Sept. 23 (UPI) — Human-induced global warming is “causing unprecedented changes” to the oceans including warming waters, decreasing ice levels and rising seas, according to a recently published report by more than 150 scientists.
Published Wednesday, the annual Ocean State Report 5 by the Copernicus Marine Service and Mercator Ocean International is a far-reaching analysis of the health of the world’s oceans.
The report published in the Journal of Operational Oceanography said that globally, sea temperatures have been rising at a rate of 0.015 degrees Celsius a year since 1993. Meanwhile, Artic ice levels have decreased nearly 13% per decade since 1979 with record lows recorded in the last two years.
This warming of the oceans and the melting of ice have caused sea levels to rise by 3.1 mm a year with the Baltic Sea seeing the largest annual growth at 4.5 mm a year.
“Climate change, pollution and overexploitation have created unprecedented pressure on the ocean, which not only makes up 71% of the Earth’s surface but it is also responsible for regulating Earth’s climate and sustaining life,” Karina von Schuckmann, oceanographer at the Copernicus Marine Service and chair of the report, said in a press release.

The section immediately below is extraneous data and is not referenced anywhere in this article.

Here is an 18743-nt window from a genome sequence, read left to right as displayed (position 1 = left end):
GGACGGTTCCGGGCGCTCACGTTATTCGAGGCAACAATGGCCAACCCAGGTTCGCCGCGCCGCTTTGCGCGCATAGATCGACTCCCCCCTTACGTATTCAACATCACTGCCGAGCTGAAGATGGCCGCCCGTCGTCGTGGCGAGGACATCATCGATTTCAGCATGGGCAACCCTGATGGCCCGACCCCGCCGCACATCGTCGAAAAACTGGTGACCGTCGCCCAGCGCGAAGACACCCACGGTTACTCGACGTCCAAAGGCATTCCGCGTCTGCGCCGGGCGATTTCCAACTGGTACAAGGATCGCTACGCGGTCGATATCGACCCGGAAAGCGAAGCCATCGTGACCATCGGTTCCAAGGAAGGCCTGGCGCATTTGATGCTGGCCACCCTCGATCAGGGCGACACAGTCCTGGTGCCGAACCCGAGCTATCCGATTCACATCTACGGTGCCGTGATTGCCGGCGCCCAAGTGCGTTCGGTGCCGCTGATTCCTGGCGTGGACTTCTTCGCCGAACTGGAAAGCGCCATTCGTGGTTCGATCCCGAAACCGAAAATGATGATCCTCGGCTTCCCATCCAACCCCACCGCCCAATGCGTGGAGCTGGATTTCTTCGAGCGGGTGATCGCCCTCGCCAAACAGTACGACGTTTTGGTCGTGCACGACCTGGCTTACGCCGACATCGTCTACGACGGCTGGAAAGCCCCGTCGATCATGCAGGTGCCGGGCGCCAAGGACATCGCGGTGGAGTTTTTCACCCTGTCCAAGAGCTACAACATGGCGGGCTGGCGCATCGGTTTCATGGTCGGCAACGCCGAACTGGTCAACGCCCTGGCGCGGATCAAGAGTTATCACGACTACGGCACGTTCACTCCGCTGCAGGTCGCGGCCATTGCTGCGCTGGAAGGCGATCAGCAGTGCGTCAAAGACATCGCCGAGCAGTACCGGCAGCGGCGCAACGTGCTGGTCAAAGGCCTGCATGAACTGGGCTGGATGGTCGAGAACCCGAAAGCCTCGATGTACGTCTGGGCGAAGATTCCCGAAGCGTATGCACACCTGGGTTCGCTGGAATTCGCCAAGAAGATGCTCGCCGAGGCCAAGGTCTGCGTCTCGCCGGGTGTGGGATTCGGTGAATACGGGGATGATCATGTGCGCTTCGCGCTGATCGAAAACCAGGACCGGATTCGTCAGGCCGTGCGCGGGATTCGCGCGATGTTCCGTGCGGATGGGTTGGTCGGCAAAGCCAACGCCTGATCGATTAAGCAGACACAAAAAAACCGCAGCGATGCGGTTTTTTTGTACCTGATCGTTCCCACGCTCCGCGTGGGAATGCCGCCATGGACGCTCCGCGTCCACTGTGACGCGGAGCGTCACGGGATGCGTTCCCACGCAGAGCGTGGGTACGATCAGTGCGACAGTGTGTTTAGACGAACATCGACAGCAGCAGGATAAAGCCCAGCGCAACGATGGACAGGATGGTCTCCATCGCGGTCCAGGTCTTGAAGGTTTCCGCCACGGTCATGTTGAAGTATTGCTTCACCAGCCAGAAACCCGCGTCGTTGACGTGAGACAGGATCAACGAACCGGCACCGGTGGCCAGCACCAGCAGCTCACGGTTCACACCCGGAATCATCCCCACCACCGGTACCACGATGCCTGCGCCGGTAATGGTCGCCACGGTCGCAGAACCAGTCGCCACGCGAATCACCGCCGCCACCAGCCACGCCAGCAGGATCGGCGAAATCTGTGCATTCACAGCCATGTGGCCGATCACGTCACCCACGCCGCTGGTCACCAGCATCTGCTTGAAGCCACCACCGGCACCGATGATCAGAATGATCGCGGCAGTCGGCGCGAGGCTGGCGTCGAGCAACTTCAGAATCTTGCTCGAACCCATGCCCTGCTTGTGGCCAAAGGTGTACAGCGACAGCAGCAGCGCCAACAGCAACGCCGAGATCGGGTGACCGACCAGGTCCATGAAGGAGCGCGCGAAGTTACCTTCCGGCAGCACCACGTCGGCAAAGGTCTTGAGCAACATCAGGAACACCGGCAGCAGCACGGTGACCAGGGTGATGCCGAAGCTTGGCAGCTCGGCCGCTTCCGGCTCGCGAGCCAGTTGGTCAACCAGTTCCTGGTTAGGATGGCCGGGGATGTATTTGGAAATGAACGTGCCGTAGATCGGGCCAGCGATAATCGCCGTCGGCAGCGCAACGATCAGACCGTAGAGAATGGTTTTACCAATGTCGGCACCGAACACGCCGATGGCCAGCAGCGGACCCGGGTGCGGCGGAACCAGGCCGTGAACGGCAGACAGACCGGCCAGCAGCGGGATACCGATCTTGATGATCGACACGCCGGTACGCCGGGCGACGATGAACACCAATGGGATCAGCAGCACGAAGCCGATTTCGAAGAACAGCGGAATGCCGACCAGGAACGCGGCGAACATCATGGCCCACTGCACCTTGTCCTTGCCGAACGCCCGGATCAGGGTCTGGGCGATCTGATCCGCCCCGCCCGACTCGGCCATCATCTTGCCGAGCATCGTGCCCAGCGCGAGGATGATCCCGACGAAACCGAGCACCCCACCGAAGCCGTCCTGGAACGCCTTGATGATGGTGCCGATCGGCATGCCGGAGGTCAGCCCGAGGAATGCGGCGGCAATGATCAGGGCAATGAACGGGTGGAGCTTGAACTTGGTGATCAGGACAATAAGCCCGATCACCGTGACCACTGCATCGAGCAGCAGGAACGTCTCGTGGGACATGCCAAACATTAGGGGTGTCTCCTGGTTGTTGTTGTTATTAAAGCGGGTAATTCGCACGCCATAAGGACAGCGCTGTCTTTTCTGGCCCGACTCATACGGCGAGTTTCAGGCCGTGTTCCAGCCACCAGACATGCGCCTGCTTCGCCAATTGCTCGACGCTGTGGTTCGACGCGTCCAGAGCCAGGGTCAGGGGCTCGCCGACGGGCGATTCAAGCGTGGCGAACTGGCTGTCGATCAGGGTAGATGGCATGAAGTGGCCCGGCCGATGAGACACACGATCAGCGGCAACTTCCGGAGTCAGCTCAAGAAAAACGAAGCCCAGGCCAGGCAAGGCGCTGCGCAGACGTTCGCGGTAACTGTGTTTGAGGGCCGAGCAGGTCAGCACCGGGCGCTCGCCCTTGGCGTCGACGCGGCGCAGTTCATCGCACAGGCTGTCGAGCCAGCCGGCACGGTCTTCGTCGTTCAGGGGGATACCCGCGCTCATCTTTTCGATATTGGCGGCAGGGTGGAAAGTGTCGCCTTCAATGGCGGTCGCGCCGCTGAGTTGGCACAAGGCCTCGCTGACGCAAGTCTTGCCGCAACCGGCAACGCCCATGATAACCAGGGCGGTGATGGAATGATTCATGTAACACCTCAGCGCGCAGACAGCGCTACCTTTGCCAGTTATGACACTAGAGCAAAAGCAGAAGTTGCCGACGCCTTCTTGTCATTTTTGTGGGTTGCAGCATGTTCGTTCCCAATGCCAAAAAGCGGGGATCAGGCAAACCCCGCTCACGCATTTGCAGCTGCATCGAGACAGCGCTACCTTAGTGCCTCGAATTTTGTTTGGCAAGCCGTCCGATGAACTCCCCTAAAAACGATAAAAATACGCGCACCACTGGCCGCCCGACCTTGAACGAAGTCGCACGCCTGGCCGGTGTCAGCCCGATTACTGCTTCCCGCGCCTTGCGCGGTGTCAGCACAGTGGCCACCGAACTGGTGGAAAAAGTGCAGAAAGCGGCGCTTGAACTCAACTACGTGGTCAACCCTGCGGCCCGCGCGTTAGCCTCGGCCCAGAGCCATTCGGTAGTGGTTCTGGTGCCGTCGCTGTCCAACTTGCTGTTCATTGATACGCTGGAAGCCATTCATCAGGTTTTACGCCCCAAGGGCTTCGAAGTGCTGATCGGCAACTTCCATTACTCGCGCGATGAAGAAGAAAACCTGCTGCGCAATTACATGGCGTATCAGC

The report continued that the Artic Ocean was responsible for an estimated 4% of the warming of the world’s oceans.
This global warning, it said, is causing most marine species to move deeper toward the poles while warm water species are spreading to new areas and becoming invasive.
“As a result of climate change, ocean warming is one of the major factors affecting marine species, through migration, causing changing conditions for fisheries with societal and economic implications,” the report’s summary said. “The migration of hundreds of species moving to higher altitudes and greater depths with warming has been recorded. “
Concerning the impacts of the world’s changing oceans the report focused on Venice, Italy, which in November of 2019 suffered from four successive extreme water events, mainly caused by a higher than average sea level.
The report documented on Nov. 12 of that year water levels rose to 6.2 feet, the highest on record since 1966, leaving the city unprepared.
The Copernicus Marine Service, funded by the EU, is designed to serve EU policies, it said on its website, and seeks to provide scientific information for ocean governance while developing new tracking and forecasting tools.